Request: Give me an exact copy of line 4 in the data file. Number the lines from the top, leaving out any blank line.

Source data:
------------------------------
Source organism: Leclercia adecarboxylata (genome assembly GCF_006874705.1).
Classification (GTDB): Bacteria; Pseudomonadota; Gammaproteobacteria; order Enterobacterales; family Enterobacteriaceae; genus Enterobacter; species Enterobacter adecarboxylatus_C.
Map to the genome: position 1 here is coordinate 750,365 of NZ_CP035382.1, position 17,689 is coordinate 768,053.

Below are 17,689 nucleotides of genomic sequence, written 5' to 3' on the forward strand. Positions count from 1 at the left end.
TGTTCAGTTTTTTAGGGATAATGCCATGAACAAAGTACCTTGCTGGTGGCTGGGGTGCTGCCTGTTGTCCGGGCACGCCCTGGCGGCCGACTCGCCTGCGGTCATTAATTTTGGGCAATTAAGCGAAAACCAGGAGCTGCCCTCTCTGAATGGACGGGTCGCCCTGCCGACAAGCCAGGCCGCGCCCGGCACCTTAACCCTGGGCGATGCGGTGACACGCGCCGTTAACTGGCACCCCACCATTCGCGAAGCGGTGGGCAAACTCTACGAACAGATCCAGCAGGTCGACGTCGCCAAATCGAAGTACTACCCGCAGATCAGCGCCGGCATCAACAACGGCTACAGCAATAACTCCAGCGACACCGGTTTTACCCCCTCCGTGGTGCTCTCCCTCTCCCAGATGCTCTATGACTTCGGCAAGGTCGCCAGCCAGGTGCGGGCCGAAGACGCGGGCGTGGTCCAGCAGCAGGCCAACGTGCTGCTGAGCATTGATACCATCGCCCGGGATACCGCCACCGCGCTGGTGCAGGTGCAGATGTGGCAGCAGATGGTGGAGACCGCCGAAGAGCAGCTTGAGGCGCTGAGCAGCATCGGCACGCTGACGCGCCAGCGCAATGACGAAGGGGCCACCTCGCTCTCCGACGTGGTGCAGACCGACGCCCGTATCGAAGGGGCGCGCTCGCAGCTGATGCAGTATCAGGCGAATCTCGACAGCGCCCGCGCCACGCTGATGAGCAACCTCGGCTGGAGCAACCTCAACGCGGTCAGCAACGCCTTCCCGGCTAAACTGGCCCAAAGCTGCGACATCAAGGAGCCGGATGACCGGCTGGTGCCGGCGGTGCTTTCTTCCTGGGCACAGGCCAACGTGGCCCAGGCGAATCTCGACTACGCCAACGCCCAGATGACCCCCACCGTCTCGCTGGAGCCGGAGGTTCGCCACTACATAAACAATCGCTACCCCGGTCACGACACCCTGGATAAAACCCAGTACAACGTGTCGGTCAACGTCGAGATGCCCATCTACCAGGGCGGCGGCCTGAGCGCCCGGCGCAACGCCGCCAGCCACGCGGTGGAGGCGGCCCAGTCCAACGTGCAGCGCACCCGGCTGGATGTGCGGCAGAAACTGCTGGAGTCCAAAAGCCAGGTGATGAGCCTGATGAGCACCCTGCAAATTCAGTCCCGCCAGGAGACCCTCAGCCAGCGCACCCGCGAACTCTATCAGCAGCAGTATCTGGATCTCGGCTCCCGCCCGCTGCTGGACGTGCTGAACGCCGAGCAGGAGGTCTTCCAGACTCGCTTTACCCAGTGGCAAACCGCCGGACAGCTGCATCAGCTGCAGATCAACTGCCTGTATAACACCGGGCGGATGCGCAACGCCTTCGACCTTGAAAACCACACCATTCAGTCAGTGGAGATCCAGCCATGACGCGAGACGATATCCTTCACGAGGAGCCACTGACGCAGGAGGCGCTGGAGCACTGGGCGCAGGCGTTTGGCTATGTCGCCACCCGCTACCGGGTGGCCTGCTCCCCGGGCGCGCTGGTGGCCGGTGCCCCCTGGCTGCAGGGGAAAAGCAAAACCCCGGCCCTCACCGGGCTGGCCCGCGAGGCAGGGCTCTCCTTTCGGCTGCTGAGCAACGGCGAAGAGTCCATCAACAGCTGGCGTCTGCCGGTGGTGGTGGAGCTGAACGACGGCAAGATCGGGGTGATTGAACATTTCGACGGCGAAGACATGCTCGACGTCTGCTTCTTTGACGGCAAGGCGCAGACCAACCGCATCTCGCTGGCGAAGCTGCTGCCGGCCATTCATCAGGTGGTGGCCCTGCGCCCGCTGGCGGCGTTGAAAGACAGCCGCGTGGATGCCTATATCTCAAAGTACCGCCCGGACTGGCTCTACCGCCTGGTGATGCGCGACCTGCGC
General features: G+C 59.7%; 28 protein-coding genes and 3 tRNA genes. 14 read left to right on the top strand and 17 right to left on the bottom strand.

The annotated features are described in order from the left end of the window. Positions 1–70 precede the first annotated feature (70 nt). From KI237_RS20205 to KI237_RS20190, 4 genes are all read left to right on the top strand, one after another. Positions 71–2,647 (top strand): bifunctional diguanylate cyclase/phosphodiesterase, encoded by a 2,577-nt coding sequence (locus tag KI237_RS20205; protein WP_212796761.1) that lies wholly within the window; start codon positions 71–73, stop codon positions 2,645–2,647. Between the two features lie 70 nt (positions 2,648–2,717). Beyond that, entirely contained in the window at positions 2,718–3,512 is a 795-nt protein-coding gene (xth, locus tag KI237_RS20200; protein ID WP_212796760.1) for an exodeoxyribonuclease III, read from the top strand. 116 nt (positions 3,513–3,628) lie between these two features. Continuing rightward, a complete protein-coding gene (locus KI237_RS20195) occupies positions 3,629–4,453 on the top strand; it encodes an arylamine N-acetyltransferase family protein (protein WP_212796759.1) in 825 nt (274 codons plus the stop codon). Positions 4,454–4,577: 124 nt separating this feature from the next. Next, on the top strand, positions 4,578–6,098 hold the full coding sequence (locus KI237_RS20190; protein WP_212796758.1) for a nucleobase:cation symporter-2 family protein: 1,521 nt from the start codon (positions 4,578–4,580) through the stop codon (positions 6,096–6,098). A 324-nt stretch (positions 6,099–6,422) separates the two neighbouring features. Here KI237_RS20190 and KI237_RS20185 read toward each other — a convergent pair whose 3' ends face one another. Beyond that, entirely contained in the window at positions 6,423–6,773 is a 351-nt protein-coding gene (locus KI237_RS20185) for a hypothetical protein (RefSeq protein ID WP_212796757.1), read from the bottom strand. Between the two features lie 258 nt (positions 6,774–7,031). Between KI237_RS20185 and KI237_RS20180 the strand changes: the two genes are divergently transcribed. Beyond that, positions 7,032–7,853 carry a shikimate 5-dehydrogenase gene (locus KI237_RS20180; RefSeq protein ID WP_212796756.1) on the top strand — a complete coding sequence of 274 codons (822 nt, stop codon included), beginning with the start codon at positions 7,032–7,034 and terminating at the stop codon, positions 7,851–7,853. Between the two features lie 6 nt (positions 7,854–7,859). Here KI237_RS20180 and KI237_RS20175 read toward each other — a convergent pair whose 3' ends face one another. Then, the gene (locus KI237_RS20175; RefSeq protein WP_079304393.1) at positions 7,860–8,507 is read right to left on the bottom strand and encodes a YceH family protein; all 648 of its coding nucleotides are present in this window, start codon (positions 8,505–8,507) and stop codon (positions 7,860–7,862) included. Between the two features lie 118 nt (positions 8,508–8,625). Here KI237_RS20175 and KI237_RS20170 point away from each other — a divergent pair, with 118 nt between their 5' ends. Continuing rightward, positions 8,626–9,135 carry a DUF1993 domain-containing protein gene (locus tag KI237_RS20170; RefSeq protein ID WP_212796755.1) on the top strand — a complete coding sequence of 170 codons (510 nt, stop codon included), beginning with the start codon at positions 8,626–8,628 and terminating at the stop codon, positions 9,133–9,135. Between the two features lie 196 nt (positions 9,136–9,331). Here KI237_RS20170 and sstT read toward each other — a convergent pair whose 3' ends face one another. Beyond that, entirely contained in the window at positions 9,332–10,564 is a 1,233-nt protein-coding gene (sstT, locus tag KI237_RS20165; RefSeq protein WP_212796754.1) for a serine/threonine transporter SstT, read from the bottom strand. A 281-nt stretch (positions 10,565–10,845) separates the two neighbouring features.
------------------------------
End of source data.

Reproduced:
Below are 17,689 nucleotides of genomic sequence, written 5' to 3' on the forward strand. Positions count from 1 at the left end.